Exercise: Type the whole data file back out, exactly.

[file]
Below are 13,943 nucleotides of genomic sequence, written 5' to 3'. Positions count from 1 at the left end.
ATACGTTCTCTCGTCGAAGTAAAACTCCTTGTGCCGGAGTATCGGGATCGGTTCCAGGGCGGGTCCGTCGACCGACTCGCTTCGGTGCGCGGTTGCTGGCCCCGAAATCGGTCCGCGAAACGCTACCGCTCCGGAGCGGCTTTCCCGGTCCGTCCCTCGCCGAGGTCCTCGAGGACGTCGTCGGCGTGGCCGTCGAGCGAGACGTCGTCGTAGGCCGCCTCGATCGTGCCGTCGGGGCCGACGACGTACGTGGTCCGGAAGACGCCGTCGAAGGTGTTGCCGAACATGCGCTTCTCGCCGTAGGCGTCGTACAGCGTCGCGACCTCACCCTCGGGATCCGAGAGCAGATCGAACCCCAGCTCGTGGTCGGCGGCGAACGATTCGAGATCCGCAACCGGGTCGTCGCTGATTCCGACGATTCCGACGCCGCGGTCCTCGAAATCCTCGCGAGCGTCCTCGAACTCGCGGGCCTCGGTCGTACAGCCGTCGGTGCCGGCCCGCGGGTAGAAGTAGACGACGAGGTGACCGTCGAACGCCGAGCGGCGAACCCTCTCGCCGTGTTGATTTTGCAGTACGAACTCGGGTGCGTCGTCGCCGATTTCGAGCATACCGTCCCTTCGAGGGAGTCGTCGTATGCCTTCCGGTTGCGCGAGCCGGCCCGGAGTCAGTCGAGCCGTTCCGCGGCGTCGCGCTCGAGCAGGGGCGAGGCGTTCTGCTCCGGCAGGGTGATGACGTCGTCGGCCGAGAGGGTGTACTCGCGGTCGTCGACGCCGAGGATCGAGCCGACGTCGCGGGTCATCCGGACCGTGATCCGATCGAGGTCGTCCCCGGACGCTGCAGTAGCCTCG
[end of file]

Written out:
Below are 13,943 nucleotides of genomic sequence, written 5' to 3'. Positions count from 1 at the left end.
ATACGTTCTCTCGTCGAAGTAAAACTCCTTGTGCCGGAGTATCGGGATCGGTTCCAGGGCGGGTCCGTCGACCGACTCGCTTCGGTGCGCGGTTGCTGGCCCCGAAATCGGTCCGCGAAACGCTACCGCTCCGGAGCGGCTTTCCCGGTCCGTCCCTCGCCGAGGTCCTCGAGGACGTCGTCGGCGTGGCCGTCGAGCGAGACGTCGTCGTAGGCCGCCTCGATCGTGCCGTCGGGGCCGACGACGTACGTGGTCCGGAAGACGCCGTCGAAGGTGTTGCCGAACATGCGCTTCTCGCCGTAGGCGTCGTACAGCGTCGCGACCTCACCCTCGGGATCCGAGAGCAGATCGAACCCCAGCTCGTGGTCGGCGGCGAACGATTCGAGATCCGCAACCGGGTCGTCGCTGATTCCGACGATTCCGACGCCGCGGTCCTCGAAATCCTCGCGAGCGTCCTCGAACTCGCGGGCCTCGGTCGTACAGCCGTCGGTGCCGGCCCGCGGGTAGAAGTAGACGACGAGGTGACCGTCGAACGCCGAGCGGCGAACCCTCTCGCCGTGTTGATTTTGCAGTACGAACTCGGGTGCGTCGTCGCCGATTTCGAGCATACCGTCCCTTCGAGGGAGTCGTCGTATGCCTTCCGGTTGCGCGAGCCGGCCCGGAGTCAGTCGAGCCGTTCCGCGGCGTCGCGCTCGAGCAGGGGCGAGGCGTTCTGCTCCGGCAGGGTGATGACGTCGTCGGCCGAGAGGGTGTACTCGCGGTCGTCGACGCCGAGGATCGAGCCGACGTCGCGGGTCATCCGGACCGTGATCCGATCGAGGTCGTCCCCGGACGCTGCAGTAGCCTCG